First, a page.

“The groundwater flow is not always completely predictable on our part and contamination flow is not always completely predictable. And so to protect against that unpredictability of where contamination might go, we include areas that are currently not identified as contaminated but could potentially be,” said Joan Tanaka, the EPA’s branch chief for remedial response programs in the Great Lakes states.
Last December Kalamazoo County approved a groundwater restricted zone in the contaminated area in Oshtemo Township. Almost everyone in the zone has switched to city water.
The EPA says that the groundwater restricted zone will likely have to expand to include wells that are above the new limit.
Dan DeWitt is the environmental attorney representing the group. He says the group will be testing about 100 wells in Kalamazoo County to make sure they fall under the new criteria.
Possible Lawsuits Over City Water Bills
Engels’ home isn’t in the zone, but most of his neighbors’ are. With the 1,4 DD standard changing this fall, he could be soon.
Under the new rule, Engels’ well would still be considered safe. He has just 2.8 ppb of 1,4 dioxane—lower than the new standard of 7.2 ppb. But since October, Engels says the levels at his home have more than doubled.
The City of Kalamazoo has contacted him multiple times about hooking up to the city’s water. Engels, however, isn’t in a hurry to make the switch. Some of his neighbors have complained about how hard the city water is—that they’ve had to buy filters for their homes because the water clogs their appliances.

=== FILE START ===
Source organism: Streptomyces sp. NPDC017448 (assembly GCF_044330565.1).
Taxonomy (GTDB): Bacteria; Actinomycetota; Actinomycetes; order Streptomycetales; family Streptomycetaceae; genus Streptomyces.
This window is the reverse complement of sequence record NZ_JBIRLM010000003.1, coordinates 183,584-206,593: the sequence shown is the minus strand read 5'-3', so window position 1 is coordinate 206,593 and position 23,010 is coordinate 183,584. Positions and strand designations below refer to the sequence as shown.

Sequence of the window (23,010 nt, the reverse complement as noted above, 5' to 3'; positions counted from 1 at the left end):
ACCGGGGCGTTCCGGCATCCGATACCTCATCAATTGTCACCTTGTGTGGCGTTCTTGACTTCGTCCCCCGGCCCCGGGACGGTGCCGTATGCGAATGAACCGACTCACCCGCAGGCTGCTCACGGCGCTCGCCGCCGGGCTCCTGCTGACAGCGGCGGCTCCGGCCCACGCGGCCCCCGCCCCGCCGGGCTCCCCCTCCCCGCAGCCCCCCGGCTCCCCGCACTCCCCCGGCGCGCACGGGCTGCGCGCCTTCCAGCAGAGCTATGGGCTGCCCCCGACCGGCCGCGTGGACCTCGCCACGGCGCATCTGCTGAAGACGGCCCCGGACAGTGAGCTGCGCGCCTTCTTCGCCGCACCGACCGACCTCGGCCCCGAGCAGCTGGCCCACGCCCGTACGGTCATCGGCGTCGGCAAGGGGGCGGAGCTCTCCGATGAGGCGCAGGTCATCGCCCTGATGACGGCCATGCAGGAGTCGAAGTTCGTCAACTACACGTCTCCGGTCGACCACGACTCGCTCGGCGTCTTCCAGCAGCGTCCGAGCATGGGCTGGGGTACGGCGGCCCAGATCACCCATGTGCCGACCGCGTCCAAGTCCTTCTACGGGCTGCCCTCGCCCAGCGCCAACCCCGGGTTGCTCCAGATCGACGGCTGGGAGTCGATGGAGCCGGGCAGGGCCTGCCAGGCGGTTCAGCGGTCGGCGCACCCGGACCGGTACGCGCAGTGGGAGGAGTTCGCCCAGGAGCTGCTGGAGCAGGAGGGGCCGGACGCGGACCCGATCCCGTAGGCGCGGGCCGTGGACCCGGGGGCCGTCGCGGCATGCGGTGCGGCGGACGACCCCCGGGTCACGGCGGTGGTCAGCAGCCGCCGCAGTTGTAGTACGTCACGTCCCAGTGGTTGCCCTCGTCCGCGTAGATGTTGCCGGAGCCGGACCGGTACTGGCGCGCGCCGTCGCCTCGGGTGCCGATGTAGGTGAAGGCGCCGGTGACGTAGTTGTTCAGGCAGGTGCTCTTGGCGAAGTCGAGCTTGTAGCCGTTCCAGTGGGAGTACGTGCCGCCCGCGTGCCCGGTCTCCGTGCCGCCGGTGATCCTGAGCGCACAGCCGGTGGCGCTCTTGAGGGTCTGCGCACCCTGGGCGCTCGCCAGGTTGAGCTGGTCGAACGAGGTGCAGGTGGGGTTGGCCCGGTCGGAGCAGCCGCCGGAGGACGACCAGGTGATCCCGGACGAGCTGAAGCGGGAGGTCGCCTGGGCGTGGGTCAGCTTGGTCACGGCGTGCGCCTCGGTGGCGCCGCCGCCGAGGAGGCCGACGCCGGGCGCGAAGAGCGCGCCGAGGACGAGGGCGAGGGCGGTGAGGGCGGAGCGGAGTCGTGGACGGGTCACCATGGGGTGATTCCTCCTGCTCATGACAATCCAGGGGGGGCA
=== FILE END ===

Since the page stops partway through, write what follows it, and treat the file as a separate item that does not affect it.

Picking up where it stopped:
Engels says he’ll happily hook up to the city’s water, but only if the KL Avenue Group agrees to pay for his water bills—as well as a water softener and filtration system.
“I’m just asking those people to please—if they’re not going to allow me to drink the water that’s my right that runs under my house, they’re going to force me to pipe into Kalamazoo’s water—then they should at least do everything possible to bring my water up to the standard before they polluted it,” he said.
Right now, the KL Avenue Group says it doesn’t intend to do that. Dan DeWitt says this is an old problem with an old landfill—many of the people responsible for the 1,4 dioxane aren’t alive anymore and can’t help pay these expenses.
Aside from Pfizer, the other liable parties are the city of Kalamazoo, Kalamazoo County, and Oshtemo Township. Dewitt says they likely don’t have the money for it either.
“The municipalities do have a role here and some liability, but then it comes down to do we raise taxes to pay for some people’s water bills going forward. And we just didn’t feel that was appropriate,” he said.
Engels says he’s prepared to take legal action against the KL Avenue Group.
DeWitt says so far The Upjohn Company—now under umbrella of Pfizer—has taken on the majority of the costs of the cleanup at KL Avenue Landfill. Residents near the plume are also receiving free hookups to Kalamazoo city water.
DeWitt says parties in KL Avenue Group have not really discussed who would pay water bills—because the issue was never brought up. He says as of right now, all parties are equally liable for the KL Avenue Landfill.